Ms. Clinton was then asked whether there would be any connection between the report and a prospective invitation to President Hosni Mubarak to visit Washington. "It is not in any way connected," she replied, adding: "I really consider President and Mrs. Mubarak to be friends of my family. So I hope to see him often here in Egypt and in the United States."
posted by scody at 1:55 PM on March 7, 2011 [8 favorites]


second scody's point. Hillary & her unnamed husband have always imagined themselves to be geniuses of realpolitik, which is after all all about sacrificing idealism on the alter of practicality. So, AFAIAC, they knew, everybody knew, and not only didn't care, but found it hella convenient from time to increasingly frequent time.
posted by lodurr at 2:01 PM on March 7, 2011 [3 favorites]


Honest question: what evidence is there that economic sanctions help oust dictators? Places like Myanmar, North Korea, and Cuba appear not to have budged - indeed, the stress produced by sanctions seems to make the administration dig in their heels. Contrariwise, how much effect did the sanctions against apartheid South Africa have, as distinguished from other factors?
posted by Sticherbeast at 3:24 PM on March 7, 2011


Mental Wimp wrote: Mubarak sounds every bit as bad as Saddam Hussein, yet the American people were fed a steady stream of accusatory material regarding the latter and nary a peep about the former.

US policy in the Middle East has consistently preferred stability over democracy. Saddam threatened regional stability (and oil supplies) by invading Kuwait and threatening Saudi Arabia, so the US attacked him. He didn't learn his lesson; he started preparing for another attack; so the US deposed him. I don't think Mubarak ever attacked an oil producer or played politics with resources. He even kept supplying Israel with natural gas. More significantly, Mubarak respected the treaties protecting the Suez Canal, which is both economically and strategically important. It was very much in the US' interest to avoid any disruption.
posted by Joe in Australia at 3:35 PM on March 7, 2011


Considering the general populace hardly sees a dime from it I don't see why they would care enough to preserve the current system/"GDP".

Reuters: "Rebels urge air strikes to protect Libya oilfields" -- I can easily see the same headline in Saudi Arabia. You aren't giving the people of the Middle East and (North) Africa enough credit. People aren't so nihilistic that they don't want to, essentially, protect their country. Yes there are thugs out there who just want to go out looting and are bent on destruction, but for the most part you're talking about some very intelligent people who are coordinating democratic uprisings.

The oil will still be there once the dust settles.

That's precisely my point, and precisely why we would never bomb citizens of Saudi Arabia seeking a democratic government.
posted by mark242 at 4:16 PM on March 7, 2011 [1 favorite]


idea of openness spread and catch on

That would be "Glasnost".
posted by clavdivs at 4:28 PM on March 7, 2011


As I hinted up thread, I believe we'd only attack Saudi citizens if the Saudi royalty had deceived us about the uprising. Americans citizens can actually combat this by simply calling bullshit on any piece of news that looks like truthiness drummed up to support an established dictator, king, etc.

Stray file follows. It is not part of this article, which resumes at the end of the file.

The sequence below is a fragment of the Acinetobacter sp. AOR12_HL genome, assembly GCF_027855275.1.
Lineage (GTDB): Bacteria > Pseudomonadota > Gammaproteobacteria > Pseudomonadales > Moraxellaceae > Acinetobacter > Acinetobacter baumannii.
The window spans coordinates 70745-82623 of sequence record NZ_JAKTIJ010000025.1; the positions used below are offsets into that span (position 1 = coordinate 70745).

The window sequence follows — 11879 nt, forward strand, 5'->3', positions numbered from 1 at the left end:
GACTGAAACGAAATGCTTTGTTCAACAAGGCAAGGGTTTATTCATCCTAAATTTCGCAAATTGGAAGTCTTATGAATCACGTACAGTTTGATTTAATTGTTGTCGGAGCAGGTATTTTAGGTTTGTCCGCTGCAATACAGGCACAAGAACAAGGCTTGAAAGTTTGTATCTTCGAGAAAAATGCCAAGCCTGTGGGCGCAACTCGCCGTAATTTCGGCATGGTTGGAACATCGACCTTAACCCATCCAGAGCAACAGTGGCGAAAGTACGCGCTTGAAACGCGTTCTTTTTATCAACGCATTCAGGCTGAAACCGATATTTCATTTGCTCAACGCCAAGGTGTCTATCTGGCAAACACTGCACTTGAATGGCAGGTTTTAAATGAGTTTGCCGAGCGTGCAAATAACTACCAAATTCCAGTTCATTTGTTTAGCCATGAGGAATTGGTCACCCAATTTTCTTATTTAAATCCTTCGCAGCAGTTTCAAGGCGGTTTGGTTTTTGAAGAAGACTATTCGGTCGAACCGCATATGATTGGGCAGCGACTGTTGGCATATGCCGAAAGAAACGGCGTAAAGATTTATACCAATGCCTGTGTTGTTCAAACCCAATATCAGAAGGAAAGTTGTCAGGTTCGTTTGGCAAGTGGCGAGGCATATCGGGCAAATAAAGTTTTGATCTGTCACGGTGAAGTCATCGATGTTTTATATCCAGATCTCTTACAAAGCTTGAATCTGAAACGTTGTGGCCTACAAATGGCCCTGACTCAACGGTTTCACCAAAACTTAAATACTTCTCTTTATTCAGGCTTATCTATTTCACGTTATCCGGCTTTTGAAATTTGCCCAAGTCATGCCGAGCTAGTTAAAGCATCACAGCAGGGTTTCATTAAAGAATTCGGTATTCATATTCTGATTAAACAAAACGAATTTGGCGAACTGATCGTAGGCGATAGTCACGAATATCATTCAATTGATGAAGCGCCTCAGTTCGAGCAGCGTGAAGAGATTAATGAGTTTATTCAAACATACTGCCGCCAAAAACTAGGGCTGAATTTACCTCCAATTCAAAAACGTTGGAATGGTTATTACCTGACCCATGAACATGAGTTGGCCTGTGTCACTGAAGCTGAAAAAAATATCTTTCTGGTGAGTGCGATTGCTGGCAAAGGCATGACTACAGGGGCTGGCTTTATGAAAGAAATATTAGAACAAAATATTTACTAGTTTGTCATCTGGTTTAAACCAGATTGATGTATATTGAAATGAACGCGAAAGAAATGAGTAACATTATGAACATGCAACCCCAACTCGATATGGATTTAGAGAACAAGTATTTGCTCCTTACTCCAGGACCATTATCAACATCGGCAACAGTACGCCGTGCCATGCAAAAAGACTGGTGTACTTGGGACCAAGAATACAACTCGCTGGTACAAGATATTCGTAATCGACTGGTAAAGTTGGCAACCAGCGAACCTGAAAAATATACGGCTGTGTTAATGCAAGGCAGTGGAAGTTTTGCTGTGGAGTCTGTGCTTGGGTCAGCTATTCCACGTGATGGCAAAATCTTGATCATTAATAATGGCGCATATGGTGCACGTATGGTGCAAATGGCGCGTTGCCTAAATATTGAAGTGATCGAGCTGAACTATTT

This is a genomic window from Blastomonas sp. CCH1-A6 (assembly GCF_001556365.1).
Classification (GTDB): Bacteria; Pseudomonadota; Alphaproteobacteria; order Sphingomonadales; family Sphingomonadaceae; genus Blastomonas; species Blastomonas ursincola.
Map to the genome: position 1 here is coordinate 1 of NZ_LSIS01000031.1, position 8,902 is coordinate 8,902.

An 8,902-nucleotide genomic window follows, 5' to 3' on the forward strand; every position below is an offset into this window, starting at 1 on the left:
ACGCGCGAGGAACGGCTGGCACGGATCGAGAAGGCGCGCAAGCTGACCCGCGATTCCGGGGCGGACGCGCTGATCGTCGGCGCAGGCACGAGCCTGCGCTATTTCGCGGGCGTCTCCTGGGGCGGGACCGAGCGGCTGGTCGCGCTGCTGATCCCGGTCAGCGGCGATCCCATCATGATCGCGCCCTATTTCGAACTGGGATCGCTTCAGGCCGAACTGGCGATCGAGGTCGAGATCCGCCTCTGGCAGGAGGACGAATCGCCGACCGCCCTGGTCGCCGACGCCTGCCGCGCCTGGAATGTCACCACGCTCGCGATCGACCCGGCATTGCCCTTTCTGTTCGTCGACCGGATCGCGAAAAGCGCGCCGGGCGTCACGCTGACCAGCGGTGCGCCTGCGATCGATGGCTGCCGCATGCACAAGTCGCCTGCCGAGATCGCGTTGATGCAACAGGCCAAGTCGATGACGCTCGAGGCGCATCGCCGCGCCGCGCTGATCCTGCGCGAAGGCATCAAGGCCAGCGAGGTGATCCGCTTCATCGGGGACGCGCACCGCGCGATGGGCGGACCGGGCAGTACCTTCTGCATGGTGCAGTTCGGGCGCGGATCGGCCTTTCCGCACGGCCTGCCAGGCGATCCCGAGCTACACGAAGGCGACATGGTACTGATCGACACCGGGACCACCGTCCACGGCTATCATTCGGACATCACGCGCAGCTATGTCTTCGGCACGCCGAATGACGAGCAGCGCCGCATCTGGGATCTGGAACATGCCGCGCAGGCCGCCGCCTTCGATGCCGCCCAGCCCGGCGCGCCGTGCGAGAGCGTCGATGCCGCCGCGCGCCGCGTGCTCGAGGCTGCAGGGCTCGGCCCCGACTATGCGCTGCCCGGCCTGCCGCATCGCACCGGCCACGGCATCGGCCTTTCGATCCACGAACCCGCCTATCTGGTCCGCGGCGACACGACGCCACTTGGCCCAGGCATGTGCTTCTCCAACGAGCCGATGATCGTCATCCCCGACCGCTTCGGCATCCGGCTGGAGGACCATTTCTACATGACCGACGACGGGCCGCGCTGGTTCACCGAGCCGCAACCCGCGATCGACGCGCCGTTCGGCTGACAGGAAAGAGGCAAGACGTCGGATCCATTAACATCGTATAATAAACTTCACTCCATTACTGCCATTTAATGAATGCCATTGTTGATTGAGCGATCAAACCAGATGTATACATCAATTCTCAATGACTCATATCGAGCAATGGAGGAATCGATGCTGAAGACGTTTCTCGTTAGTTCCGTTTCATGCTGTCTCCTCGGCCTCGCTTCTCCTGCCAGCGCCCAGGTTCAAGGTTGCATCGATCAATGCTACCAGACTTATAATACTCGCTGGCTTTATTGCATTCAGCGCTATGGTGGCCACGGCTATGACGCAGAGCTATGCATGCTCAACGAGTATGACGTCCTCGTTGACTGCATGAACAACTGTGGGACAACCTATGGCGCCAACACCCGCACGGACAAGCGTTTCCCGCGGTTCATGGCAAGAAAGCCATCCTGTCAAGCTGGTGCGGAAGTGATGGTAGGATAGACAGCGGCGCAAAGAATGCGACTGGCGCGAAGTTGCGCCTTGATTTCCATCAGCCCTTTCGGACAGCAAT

We've the Iraqi WMDs imagined up by an Iraqi asylum seeker in Germany, Gaddafi's bullshit about Libya's protestors being al-Quida, etc. All those past lies discredit any calls for military intervention.

I'd imagine that countries with power structures that benefit significantly from international trade will cave under sanctions, but countries who've completely consolidated their power simply don't care, ala Cuba and North Korea. We should watch how the targeted sanctions against Mugabe's crew work in Zimbabwe.
posted by jeffburdges at 4:46 PM on March 7, 2011


I'd imagine that countries with power structures that benefit significantly from international trade will cave under sanctions, but countries who've completely consolidated their power simply don't care, ala Cuba and North Korea.

Cuba has not consolidated its power supply, though. Cuba exports billions of dollars of goods to other countries and has very active tourism and medical tourism industries. I guess only having the US sanction Cuba has lessened the effects of those sanctions, but Cuba is hardly a hermit kingdom.

Meanwhile, North Korea is heavily dependent on foreign aid, although, to be sure, aid is different from trade. The theory there is that NK would go from bad to worse without some nominal support.

I don't know enough about the sanctions against Zimbabwe to have any comment on those.
posted by Sticherbeast at 5:15 PM on March 7, 2011


Tunisia dissolves secret police to meet key demand of protesters
posted by homunculus at 5:50 PM on March 7, 2011 [2 favorites]


Searching for Reda Hilal; a journalist last seen August 2003; Was he the victim of a death squad sanctioned by the Presidency?
posted by adamvasco at 3:55 AM on March 8, 2011 [1 favorite]


Amndawla Leaks reveals that Gamal Mubarak and Egypt State Security were behind the Sharm el-Sheikh resort bombings in 2005 that killed 88 people and wound over 200.
posted by jeffburdges at 12:35 PM on March 8, 2011 [4 favorites]


It appears that Gamal Mubarak's motivation for the attacks was revenge against Hussein Salem who owned the resort. Salem had apparently reduced Mubarak's commission for the Israeli gas deal from 10% to 5%. And I'm sure he didn't mind drumming up more anti-terrorism money form the Americans and persecuting the Bedouins too. Israeli was not involved in the attacks, only Egyptian state security.
posted by jeffburdges at 12:51 PM on March 8, 2011


Flickr Cites “Community Guidelines” For Censorship of Egyptian Blogger’s Photos
posted by homunculus at 1:43 PM on March 13, 2011


Revolution's End: On the eve of a pivotal constitutional referendum, Egypt's young activists are struggling for direction.
posted by homunculus at 3:30 PM on March 19, 2011 [1 favorite]


« Older HBO filmed a documentary with Maurice Sendak last ...  |  Giving life after death row.... Newer »


This thread has been archived and is closed to new comments